So perhaps we should have sent in some IPP specs as April fools specs -- the
joke being that they were real.
----- Original Message -----
From: "Carl" <email@example.com>
To: "McDonald, Ira" <firstname.lastname@example.org>; <email@example.com>
Sent: Monday, April 01, 2002 2:26 PM
Subject: RE: IPP> RFC 3251 - Electicity over IP
> In case you don't know, April 1 RFCs has the highest priority in the RFC
> editor's queue.
> > -----Original Message-----
> > From: firstname.lastname@example.org [mailto:email@example.com]On Behalf Of McDonald,
> > Ira
> > Sent: Monday, April 01, 2002 10:30 AM
> > To: 'firstname.lastname@example.org'
> > Subject: IPP> RFC 3251 - Electicity over IP
> > Hi folks,
> > I couldn't resist sending on this "light" reading:
> > RFC 3251 "Electricity over IP"
> > ftp://ftp.isi.edu/in-notes/rfc3251.txt
> > RFC 3252 "Binary Lexical Octet Ad-hoc Transport (BLOAT)"
> > ftp://ftp.isi.edu/in-notes/rfc3252.txt
> > Cheers,
> > - Ira McDonald
> > High North Inc
> > ------------------------------
> > [from RFC 3251]
> > Abstract
> > Mostly Pointless Lamp Switching (MPLampS) is an architecture for
> > carrying electricity over IP (with an MPLS control plane). According
> > to our marketing department, MPLampS has the potential to
> > dramatically lower the price, ease the distribution and usage, and
> > improve the manageability of delivering electricity. This document
> > is motivated by such work as SONET/SDH over IP/MPLS (with apologies
> > to the authors). Readers of the previous work have been observed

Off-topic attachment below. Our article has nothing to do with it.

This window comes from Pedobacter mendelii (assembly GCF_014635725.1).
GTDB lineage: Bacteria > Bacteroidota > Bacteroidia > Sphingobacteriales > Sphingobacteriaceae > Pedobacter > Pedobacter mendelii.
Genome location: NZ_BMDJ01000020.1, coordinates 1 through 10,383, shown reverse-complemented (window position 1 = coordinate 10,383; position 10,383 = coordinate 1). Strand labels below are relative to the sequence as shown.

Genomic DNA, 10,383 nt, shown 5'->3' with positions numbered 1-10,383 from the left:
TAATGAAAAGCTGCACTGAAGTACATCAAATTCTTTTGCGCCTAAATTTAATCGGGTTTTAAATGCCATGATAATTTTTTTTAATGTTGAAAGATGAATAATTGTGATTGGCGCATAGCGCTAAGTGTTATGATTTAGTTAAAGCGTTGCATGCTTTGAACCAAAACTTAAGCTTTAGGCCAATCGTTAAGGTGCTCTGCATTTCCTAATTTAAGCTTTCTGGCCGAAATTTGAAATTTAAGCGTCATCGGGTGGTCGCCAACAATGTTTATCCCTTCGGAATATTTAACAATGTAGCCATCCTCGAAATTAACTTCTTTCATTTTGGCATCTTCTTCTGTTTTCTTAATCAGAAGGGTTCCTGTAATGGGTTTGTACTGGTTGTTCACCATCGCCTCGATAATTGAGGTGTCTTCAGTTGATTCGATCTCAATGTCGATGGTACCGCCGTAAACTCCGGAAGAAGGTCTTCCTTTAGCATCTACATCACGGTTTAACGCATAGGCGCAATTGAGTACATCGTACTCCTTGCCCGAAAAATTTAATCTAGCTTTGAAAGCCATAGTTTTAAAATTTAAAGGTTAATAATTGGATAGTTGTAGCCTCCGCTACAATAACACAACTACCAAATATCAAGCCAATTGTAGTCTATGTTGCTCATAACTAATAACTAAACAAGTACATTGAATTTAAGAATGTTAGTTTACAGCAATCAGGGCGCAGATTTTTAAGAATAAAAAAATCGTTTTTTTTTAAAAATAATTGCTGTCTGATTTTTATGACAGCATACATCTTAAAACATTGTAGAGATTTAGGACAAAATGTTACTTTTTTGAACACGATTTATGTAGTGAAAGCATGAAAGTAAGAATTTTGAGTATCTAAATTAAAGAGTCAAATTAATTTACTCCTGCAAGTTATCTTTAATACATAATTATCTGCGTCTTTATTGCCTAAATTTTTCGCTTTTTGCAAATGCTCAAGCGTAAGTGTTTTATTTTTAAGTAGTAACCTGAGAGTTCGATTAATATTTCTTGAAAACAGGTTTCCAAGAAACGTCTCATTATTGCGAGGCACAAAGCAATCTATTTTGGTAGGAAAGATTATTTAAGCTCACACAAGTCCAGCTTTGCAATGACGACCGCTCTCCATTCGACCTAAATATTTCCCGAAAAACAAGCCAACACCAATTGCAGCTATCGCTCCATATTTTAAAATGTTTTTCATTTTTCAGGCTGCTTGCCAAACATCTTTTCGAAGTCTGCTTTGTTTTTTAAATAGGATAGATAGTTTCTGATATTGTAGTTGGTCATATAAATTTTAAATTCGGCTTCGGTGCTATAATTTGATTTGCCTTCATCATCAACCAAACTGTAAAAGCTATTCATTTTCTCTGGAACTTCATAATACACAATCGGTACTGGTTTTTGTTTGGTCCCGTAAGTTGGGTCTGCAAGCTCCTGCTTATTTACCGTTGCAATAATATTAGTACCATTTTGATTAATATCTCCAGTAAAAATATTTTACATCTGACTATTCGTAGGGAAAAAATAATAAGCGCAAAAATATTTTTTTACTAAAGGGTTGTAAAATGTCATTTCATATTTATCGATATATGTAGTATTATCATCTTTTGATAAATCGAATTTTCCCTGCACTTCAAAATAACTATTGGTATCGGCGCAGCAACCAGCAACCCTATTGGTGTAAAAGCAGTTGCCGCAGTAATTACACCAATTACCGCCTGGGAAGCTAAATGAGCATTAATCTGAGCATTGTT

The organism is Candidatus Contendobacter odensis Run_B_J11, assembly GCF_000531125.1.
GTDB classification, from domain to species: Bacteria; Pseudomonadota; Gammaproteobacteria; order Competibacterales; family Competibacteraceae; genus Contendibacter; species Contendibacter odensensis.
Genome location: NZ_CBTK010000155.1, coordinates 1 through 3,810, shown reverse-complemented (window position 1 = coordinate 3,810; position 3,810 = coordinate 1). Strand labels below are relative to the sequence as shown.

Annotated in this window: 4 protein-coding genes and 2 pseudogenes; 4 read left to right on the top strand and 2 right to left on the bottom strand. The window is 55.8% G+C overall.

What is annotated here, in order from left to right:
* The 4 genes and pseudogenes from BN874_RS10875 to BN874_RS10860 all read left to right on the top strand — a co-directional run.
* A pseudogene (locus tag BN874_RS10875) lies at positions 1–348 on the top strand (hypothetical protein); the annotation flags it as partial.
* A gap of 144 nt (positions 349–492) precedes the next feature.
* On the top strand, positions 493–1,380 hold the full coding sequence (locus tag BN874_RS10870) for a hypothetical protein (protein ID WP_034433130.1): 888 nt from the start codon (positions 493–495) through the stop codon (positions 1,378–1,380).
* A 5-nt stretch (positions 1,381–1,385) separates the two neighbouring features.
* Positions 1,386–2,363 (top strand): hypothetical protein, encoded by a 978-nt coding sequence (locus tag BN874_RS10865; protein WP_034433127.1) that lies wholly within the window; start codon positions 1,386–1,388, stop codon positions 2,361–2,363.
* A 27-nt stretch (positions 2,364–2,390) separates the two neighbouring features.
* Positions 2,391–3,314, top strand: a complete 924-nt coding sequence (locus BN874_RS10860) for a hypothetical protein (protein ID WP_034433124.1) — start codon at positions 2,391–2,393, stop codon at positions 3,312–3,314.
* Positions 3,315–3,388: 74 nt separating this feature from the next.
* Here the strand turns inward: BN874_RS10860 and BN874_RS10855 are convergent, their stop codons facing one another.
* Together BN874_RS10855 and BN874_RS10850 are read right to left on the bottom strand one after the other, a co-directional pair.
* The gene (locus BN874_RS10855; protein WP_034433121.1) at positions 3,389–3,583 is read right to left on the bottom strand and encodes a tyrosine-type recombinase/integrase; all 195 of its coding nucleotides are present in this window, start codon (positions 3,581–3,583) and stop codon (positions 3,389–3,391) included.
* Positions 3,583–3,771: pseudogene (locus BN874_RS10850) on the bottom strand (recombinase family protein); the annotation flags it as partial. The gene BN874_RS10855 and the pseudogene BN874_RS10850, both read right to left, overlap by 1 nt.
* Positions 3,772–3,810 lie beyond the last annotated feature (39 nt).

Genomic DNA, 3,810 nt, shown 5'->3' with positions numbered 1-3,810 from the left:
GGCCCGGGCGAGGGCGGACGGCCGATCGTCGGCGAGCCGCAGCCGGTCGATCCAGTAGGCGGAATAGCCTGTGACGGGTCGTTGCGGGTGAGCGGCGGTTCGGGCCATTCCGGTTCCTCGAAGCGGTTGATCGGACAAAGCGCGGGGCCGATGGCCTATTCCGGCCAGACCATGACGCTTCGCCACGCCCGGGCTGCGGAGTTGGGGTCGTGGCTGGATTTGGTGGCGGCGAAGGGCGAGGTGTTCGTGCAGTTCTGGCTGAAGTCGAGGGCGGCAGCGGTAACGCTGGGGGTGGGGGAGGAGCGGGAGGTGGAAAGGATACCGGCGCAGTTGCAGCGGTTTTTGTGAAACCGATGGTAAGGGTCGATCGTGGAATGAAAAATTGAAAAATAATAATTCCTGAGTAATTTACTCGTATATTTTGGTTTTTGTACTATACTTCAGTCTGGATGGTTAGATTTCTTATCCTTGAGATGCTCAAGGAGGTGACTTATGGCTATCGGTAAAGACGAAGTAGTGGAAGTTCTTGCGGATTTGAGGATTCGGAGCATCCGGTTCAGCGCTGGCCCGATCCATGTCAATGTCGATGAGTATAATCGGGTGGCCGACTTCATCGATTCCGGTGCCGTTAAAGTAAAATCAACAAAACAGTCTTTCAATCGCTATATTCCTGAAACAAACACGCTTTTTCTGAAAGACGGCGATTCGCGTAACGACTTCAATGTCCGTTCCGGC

> > scratching their heads and muttering, "What next?". This document
> > answers that question.
> > This document has also been written as a public service. The "Sub-
> > IP" area has been formed to give equal opportunity to those working
> > on technologies outside of traditional IP networking to write
> > complicated IETF documents. There are possibly many who are
> > wondering how to exploit this opportunity and attain high visibility.
> > Towards this goal, we see the topics of "foo-over-MPLS" (or MPLS
> > control for random technologies) as highly amenable for producing a
> > countless number of unimplementable documents. This document
> > illustrates the key ingredients that go into producing any "foo-
> > over-MPLS" document and may be used as a template for all such work.
> > [from RFC 3252]
> > Abstract
> > This document defines a reformulation of IP and two transport layer
> > protocols (TCP and UDP) as XML applications.
> > 1. Introduction
> > 1.1. Overview
> > This document describes the Binary Lexical Octet Ad-hoc Transport
> > (BLOAT): a reformulation of a widely-deployed network-layer protocol
> > (IP [RFC791]), and two associated transport layer protocols (TCP
> > [RFC793] and UDP [RFC768]) as XML [XML] applications. It also
> > describes methods for transporting BLOAT over Ethernet and IEEE 802
> > networks as well as encapsulating BLOAT in IP for gatewaying BLOAT
> > across the public Internet.
> > 1.2. Motivation
> > The wild popularity of XML as a basis for application-level protocols
> > such as the Blocks Extensible Exchange Protocol [RFC3080], the Simple
> > Object Access Protocol [SOAP], and Jabber [JABBER] prompted
> > investigation into the possibility of extending the use of XML in the
> > protocol stack. Using XML at both the transport and network layer in
> > addition to the application layer would provide for an amazing amount
> > of power and flexibility while removing dependencies on proprietary
> > and hard-to-understand binary protocols. This protocol unification
> > would also allow applications to use a single XML parser for all
> > aspects of their operation, eliminating developer time spent figuring
> > out the intricacies of each new protocol, and moving the hard work of
> > parsing to the XML toolset. The use of XML also mitigates concerns
> > over "network vs. host" byte ordering which is at the root of many
> > network application bugs.
This archive was generated by hypermail 2b29 : Mon Apr 01 2002 - 17:52:25 EST